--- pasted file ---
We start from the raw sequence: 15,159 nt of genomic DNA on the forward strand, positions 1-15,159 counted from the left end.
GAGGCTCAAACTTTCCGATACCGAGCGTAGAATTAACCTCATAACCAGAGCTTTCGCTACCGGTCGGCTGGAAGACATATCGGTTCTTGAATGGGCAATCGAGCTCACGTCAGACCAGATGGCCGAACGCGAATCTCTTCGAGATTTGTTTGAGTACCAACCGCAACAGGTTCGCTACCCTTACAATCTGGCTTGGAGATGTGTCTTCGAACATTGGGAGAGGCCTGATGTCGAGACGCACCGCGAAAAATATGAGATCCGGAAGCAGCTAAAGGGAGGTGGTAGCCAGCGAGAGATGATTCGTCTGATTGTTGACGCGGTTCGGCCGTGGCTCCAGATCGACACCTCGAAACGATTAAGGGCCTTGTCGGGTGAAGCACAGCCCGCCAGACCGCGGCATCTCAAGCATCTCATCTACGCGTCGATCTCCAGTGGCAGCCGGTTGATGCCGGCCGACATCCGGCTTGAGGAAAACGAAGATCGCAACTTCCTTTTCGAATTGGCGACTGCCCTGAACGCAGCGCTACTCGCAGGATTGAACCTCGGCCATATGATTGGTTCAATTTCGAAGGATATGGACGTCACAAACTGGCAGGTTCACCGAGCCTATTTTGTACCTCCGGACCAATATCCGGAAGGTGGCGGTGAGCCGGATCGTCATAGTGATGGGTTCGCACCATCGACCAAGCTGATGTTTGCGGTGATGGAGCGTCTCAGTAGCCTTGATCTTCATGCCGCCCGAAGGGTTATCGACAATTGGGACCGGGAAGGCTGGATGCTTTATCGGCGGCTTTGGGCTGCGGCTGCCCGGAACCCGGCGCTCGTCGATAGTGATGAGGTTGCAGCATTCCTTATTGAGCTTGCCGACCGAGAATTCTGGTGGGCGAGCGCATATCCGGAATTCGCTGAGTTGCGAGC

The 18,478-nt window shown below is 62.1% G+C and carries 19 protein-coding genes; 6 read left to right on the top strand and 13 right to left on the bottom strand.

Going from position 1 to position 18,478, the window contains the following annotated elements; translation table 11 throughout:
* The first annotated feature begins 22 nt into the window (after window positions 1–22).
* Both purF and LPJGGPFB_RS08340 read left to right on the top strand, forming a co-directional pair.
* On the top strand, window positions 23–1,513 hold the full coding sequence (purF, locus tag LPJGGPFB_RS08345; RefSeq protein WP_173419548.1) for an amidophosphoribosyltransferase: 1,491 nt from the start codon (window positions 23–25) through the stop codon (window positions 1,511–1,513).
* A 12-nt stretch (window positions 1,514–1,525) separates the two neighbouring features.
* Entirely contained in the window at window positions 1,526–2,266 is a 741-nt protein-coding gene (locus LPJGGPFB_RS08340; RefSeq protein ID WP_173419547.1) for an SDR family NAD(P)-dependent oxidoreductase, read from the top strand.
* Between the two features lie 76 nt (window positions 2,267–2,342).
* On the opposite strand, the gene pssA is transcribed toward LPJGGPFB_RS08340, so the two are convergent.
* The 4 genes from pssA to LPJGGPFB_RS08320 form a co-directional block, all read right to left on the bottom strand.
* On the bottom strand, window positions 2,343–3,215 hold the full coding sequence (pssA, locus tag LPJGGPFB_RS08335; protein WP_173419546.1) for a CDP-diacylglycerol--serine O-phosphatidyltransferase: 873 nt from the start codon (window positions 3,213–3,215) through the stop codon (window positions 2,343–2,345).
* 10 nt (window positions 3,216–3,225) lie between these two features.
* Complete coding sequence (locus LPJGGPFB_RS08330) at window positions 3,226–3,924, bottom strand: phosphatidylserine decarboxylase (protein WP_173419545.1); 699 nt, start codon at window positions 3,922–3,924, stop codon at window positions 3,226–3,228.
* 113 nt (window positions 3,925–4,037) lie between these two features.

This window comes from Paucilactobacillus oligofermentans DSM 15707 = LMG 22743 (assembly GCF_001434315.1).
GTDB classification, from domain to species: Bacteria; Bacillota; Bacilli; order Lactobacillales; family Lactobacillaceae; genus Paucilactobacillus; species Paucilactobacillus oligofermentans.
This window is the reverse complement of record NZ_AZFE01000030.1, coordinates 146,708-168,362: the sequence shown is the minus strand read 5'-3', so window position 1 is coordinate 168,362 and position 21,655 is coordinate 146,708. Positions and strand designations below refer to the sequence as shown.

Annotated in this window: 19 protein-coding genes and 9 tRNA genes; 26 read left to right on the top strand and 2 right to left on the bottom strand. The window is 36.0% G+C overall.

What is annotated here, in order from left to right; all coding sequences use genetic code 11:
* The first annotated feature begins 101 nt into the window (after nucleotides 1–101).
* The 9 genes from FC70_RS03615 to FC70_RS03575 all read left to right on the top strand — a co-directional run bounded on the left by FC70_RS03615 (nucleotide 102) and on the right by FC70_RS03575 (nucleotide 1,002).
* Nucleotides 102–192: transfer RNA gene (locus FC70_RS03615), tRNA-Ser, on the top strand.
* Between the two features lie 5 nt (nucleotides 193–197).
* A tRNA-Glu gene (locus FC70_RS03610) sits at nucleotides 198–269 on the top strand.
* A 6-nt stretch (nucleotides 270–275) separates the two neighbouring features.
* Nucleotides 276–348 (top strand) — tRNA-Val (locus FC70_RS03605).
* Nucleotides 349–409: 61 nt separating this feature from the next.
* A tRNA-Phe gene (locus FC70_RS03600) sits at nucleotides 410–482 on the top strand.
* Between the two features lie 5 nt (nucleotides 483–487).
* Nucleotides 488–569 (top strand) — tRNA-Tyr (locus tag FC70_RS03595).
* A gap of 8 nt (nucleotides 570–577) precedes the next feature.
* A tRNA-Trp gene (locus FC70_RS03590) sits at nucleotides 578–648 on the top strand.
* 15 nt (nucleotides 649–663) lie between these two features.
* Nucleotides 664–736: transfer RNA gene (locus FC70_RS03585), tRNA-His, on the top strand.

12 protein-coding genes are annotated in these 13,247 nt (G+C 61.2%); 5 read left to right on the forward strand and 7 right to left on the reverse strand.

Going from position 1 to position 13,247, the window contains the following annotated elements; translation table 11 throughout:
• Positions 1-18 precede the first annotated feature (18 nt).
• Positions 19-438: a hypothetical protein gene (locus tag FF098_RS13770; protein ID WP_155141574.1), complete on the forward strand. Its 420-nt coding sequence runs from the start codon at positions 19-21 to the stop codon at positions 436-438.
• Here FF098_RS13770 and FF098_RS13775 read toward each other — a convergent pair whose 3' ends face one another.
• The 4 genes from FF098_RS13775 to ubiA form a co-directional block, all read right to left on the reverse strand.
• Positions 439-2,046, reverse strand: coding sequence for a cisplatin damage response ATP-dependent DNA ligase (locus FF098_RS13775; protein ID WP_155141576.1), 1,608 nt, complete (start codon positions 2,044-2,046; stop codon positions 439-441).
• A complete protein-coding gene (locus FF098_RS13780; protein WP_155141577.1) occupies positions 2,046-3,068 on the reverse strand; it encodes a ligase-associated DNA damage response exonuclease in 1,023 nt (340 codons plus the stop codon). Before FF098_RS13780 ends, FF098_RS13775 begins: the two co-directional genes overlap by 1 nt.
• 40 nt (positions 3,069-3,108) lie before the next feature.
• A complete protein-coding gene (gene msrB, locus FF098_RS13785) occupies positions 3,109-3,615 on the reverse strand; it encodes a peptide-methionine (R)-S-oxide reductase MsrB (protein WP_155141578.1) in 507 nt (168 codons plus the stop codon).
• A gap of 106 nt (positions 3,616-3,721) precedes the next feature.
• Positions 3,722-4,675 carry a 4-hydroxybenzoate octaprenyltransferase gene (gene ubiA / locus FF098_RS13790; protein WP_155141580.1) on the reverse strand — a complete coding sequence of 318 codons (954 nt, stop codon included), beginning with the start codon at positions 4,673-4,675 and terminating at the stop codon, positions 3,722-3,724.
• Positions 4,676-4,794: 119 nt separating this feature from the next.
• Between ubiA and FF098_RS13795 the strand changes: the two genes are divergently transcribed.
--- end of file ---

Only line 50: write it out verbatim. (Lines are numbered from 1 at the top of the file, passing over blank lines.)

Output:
• Between ubiA and FF098_RS13795 the strand changes: the two genes are divergently transcribed.